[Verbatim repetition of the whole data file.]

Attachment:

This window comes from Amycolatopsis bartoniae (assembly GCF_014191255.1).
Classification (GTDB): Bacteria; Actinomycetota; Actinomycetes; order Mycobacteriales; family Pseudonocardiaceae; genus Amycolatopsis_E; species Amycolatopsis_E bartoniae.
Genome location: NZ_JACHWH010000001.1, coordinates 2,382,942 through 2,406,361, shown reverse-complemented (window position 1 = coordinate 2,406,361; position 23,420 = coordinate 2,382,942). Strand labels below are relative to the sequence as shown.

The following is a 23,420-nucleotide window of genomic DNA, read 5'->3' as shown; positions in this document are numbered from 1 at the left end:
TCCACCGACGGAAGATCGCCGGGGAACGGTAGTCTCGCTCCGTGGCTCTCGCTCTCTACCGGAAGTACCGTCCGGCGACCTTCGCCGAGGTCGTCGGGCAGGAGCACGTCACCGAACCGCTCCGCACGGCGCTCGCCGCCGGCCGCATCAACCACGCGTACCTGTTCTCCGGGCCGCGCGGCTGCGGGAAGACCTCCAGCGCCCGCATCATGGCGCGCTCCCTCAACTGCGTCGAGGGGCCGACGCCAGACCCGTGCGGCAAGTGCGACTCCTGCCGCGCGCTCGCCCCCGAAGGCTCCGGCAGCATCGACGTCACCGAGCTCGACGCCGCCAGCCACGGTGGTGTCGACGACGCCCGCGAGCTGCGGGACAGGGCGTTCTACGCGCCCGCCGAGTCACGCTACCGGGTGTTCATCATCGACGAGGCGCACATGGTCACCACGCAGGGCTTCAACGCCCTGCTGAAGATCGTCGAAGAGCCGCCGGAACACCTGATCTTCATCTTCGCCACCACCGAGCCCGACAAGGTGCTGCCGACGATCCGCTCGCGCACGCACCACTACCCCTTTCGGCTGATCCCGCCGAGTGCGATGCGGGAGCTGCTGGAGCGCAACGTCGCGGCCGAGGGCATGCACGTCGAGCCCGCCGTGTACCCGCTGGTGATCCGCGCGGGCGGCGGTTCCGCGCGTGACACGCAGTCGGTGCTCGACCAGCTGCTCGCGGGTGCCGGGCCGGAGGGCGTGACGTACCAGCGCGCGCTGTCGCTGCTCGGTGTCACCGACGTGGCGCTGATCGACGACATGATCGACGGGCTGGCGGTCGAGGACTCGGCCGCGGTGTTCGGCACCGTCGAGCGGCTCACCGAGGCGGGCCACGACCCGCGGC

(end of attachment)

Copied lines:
This window comes from Amycolatopsis bartoniae (assembly GCF_014191255.1).
Classification (GTDB): Bacteria; Actinomycetota; Actinomycetes; order Mycobacteriales; family Pseudonocardiaceae; genus Amycolatopsis_E; species Amycolatopsis_E bartoniae.
Genome location: NZ_JACHWH010000001.1, coordinates 2,382,942 through 2,406,361, shown reverse-complemented (window position 1 = coordinate 2,406,361; position 23,420 = coordinate 2,382,942). Strand labels below are relative to the sequence as shown.

The following is a 23,420-nucleotide window of genomic DNA, read 5'->3' as shown; positions in this document are numbered from 1 at the left end:
TCCACCGACGGAAGATCGCCGGGGAACGGTAGTCTCGCTCCGTGGCTCTCGCTCTCTACCGGAAGTACCGTCCGGCGACCTTCGCCGAGGTCGTCGGGCAGGAGCACGTCACCGAACCGCTCCGCACGGCGCTCGCCGCCGGCCGCATCAACCACGCGTACCTGTTCTCCGGGCCGCGCGGCTGCGGGAAGACCTCCAGCGCCCGCATCATGGCGCGCTCCCTCAACTGCGTCGAGGGGCCGACGCCAGACCCGTGCGGCAAGTGCGACTCCTGCCGCGCGCTCGCCCCCGAAGGCTCCGGCAGCATCGACGTCACCGAGCTCGACGCCGCCAGCCACGGTGGTGTCGACGACGCCCGCGAGCTGCGGGACAGGGCGTTCTACGCGCCCGCCGAGTCACGCTACCGGGTGTTCATCATCGACGAGGCGCACATGGTCACCACGCAGGGCTTCAACGCCCTGCTGAAGATCGTCGAAGAGCCGCCGGAACACCTGATCTTCATCTTCGCCACCACCGAGCCCGACAAGGTGCTGCCGACGATCCGCTCGCGCACGCACCACTACCCCTTTCGGCTGATCCCGCCGAGTGCGATGCGGGAGCTGCTGGAGCGCAACGTCGCGGCCGAGGGCATGCACGTCGAGCCCGCCGTGTACCCGCTGGTGATCCGCGCGGGCGGCGGTTCCGCGCGTGACACGCAGTCGGTGCTCGACCAGCTGCTCGCGGGTGCCGGGCCGGAGGGCGTGACGTACCAGCGCGCGCTGTCGCTGCTCGGTGTCACCGACGTGGCGCTGATCGACGACATGATCGACGGGCTGGCGGTCGAGGACTCGGCCGCGGTGTTCGGCACCGTCGAGCGGCTCACCGAGGCGGGCCACGACCCGCGGC